Many of the top Egyptian Raqs Sharqi style dancers in the world today aren’t native Egyptian. Orit, for example, is Israeli. Here she’s dancing to a classic song by Egyptian singer Om Kalthoum. Dancing to the emotional and highly revered music of Om Kalthoum is a hallmark of Raqs Sharqi.
Male professional dancers are not common in Egypt in modern times (although many of the top instructors and choreographers are men). But men in Egypt use sharqi style movements in their social dancing and certainly capable of amazing dance. Tito Seif is a native Egyptian male dancer who epitomizes the modern Cairo style.
The Masters of Egyptian Choreography DVDs go straight to the source, bringing you instruction from dancers who have performed extensively in Cairo. These are aimed at intermediate to advanced students. If you’re not sure where to begin, Randa’s DVD is very popular.
Sahra Saeeda’s Journey Through Egypt workshops are a must-do for Egyptian style dancers. Sahra was a professional dancer in Cairo for many years, but she is also an accomplished dance ethnologist and works tirelessly to preserve and explain all the folkloric dances of Egypt that are the foundations of Oriental style.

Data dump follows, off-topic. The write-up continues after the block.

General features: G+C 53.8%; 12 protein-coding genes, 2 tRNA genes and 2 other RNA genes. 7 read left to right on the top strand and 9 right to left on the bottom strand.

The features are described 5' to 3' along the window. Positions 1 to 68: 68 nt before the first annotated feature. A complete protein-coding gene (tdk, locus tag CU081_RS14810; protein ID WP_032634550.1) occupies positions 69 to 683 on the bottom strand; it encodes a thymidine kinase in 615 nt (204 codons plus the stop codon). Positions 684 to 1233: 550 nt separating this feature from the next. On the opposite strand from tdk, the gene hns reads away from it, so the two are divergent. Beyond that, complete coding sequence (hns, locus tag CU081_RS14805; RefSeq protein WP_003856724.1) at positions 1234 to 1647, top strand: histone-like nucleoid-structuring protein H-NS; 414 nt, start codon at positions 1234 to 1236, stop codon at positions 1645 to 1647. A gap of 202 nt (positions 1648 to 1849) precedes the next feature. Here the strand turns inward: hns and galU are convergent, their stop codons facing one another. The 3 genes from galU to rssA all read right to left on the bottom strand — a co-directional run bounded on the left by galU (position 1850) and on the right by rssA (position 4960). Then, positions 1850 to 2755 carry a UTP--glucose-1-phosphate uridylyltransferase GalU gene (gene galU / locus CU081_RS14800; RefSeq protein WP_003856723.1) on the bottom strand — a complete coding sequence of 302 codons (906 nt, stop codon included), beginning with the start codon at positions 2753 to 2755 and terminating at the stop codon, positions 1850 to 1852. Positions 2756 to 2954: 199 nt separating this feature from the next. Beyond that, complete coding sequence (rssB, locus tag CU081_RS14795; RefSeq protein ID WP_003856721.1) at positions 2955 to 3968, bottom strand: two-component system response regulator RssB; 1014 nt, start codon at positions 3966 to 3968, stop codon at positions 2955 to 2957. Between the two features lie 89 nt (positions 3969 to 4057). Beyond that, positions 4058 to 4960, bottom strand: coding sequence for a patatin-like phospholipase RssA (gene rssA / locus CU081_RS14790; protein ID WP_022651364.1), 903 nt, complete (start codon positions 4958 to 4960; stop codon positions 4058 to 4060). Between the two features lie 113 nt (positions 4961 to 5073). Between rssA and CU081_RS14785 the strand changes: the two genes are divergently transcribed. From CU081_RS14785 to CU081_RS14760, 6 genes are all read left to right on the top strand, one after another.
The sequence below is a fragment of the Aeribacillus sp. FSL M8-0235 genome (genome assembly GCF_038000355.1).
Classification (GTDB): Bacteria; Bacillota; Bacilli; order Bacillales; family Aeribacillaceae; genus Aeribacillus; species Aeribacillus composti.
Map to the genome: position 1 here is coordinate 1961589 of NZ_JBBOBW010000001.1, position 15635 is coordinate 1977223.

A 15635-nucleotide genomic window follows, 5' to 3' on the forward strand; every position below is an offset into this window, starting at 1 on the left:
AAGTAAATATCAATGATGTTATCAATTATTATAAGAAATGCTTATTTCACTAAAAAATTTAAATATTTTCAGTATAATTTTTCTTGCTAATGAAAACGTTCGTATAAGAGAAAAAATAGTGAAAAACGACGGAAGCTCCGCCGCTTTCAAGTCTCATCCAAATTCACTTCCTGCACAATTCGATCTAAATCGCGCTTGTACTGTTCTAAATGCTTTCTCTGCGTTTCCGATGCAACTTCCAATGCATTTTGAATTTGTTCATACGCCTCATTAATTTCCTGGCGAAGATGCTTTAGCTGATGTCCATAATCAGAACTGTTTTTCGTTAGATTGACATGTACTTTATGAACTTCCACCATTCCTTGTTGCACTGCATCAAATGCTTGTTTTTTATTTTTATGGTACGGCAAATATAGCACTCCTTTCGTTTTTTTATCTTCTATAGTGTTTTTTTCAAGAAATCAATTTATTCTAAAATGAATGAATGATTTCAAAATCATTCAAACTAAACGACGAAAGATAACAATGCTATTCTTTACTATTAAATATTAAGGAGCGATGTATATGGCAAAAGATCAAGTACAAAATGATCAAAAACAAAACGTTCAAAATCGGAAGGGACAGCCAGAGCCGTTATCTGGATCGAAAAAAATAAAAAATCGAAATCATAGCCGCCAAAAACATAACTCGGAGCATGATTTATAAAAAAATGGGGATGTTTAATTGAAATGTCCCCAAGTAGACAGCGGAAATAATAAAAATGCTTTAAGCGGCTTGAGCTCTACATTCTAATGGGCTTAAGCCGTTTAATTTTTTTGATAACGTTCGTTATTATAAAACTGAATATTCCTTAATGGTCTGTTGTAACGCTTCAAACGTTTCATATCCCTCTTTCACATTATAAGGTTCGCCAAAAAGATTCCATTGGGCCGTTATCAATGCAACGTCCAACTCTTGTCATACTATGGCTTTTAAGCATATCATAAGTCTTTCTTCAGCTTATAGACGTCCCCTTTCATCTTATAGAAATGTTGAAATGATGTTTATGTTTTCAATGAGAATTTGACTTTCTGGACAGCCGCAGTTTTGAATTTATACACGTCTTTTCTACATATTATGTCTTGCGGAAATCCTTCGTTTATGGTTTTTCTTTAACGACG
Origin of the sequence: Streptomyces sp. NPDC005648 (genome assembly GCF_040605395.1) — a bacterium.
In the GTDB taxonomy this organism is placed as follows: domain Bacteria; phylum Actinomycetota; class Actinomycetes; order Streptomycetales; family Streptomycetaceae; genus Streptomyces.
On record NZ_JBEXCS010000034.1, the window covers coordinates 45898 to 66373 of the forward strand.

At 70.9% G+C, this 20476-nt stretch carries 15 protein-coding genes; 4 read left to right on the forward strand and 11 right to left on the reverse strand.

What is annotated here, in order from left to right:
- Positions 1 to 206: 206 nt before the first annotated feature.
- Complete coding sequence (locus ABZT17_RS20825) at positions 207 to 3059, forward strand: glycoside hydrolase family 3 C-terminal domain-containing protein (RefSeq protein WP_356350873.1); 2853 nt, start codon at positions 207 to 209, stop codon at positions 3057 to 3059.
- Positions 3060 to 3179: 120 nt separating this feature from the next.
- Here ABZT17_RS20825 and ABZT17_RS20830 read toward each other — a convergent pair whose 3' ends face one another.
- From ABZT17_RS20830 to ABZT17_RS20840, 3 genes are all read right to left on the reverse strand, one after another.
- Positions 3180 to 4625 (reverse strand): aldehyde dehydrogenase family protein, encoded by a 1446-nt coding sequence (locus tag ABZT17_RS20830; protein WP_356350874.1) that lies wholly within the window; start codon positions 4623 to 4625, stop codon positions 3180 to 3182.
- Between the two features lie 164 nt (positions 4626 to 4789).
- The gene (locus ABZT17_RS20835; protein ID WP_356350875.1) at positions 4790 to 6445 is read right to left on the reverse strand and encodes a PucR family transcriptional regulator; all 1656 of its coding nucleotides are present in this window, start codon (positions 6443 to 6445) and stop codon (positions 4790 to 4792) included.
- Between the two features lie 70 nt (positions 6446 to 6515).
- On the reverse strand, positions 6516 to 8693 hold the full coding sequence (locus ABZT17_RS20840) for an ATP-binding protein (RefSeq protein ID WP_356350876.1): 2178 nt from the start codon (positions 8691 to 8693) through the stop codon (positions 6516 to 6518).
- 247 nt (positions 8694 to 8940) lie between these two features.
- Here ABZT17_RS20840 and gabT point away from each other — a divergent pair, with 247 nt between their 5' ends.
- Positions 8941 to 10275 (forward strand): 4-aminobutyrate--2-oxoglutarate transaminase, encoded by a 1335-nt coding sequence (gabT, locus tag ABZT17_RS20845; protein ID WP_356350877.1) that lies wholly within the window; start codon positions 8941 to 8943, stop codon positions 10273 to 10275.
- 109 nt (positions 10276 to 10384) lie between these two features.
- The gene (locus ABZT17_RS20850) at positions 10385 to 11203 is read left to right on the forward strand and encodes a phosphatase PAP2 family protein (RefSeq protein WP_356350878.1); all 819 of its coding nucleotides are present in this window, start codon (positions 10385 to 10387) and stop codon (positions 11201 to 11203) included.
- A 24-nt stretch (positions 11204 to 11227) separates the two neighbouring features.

Jalilah’s Raks Sharki CDs contain a wealth of classics for serious Egyptian dance enthusiasts, all performed by full orchestras and arranged for dancers. If you’re not sure where to begin, try her new Stage Cuts CD, which offers hafla-length versions of classic songs in CD or mp3 formats.
Looking for heartbreaking, tarab-inducing versions of Um Kalthoum’s classics with rich, gorgeous vocals? Mahmoud Fadl’s Umm Kalthum 7000 has been a favorite among dancers for years, although most tracks need to be cut for performance.
Looking for something livelier? The 10 Songs Every Bellydancer Should Know CD should have been titled 10 songs every Egyptian bellydancer should know. These are definitely standards, and very danceable.
copyright 2018 by Lauren Zehara Haas for Belly Dance U. If you want to share this article, please do so by providing a link to this page. You’re more than welcome to print yourself a copy, but copying and distributing this article is prohibited.